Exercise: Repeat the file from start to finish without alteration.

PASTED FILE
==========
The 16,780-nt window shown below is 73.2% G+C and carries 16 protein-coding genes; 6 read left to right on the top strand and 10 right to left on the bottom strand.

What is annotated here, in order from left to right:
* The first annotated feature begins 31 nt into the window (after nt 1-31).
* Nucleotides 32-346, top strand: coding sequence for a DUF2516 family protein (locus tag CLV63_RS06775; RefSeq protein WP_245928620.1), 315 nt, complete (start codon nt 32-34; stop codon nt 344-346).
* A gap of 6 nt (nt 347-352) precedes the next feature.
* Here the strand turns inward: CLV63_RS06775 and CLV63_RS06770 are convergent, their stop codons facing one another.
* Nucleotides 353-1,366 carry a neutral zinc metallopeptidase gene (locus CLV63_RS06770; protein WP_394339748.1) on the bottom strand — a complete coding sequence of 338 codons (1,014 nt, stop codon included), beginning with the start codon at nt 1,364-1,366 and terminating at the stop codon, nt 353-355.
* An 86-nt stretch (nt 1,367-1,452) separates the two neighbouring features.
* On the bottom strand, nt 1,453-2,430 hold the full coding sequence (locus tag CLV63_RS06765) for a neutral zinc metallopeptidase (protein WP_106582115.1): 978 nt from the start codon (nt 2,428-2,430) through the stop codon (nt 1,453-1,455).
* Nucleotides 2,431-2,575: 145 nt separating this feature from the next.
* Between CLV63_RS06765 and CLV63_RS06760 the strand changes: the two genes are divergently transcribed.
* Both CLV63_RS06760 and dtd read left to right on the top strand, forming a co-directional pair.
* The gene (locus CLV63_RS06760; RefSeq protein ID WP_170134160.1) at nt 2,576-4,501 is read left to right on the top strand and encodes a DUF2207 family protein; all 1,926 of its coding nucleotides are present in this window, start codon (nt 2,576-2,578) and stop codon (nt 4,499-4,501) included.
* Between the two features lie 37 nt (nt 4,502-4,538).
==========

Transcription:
The 16,780-nt window shown below is 73.2% G+C and carries 16 protein-coding genes; 6 read left to right on the top strand and 10 right to left on the bottom strand.

What is annotated here, in order from left to right:
* The first annotated feature begins 31 nt into the window (after nt 1-31).
* Nucleotides 32-346, top strand: coding sequence for a DUF2516 family protein (locus tag CLV63_RS06775; RefSeq protein WP_245928620.1), 315 nt, complete (start codon nt 32-34; stop codon nt 344-346).
* A gap of 6 nt (nt 347-352) precedes the next feature.
* Here the strand turns inward: CLV63_RS06775 and CLV63_RS06770 are convergent, their stop codons facing one another.
* Nucleotides 353-1,366 carry a neutral zinc metallopeptidase gene (locus CLV63_RS06770; protein WP_394339748.1) on the bottom strand — a complete coding sequence of 338 codons (1,014 nt, stop codon included), beginning with the start codon at nt 1,364-1,366 and terminating at the stop codon, nt 353-355.
* An 86-nt stretch (nt 1,367-1,452) separates the two neighbouring features.
* On the bottom strand, nt 1,453-2,430 hold the full coding sequence (locus tag CLV63_RS06765) for a neutral zinc metallopeptidase (protein WP_106582115.1): 978 nt from the start codon (nt 2,428-2,430) through the stop codon (nt 1,453-1,455).
* Nucleotides 2,431-2,575: 145 nt separating this feature from the next.
* Between CLV63_RS06765 and CLV63_RS06760 the strand changes: the two genes are divergently transcribed.
* Both CLV63_RS06760 and dtd read left to right on the top strand, forming a co-directional pair.
* The gene (locus CLV63_RS06760; RefSeq protein ID WP_170134160.1) at nt 2,576-4,501 is read left to right on the top strand and encodes a DUF2207 family protein; all 1,926 of its coding nucleotides are present in this window, start codon (nt 2,576-2,578) and stop codon (nt 4,499-4,501) included.
* Between the two features lie 37 nt (nt 4,502-4,538).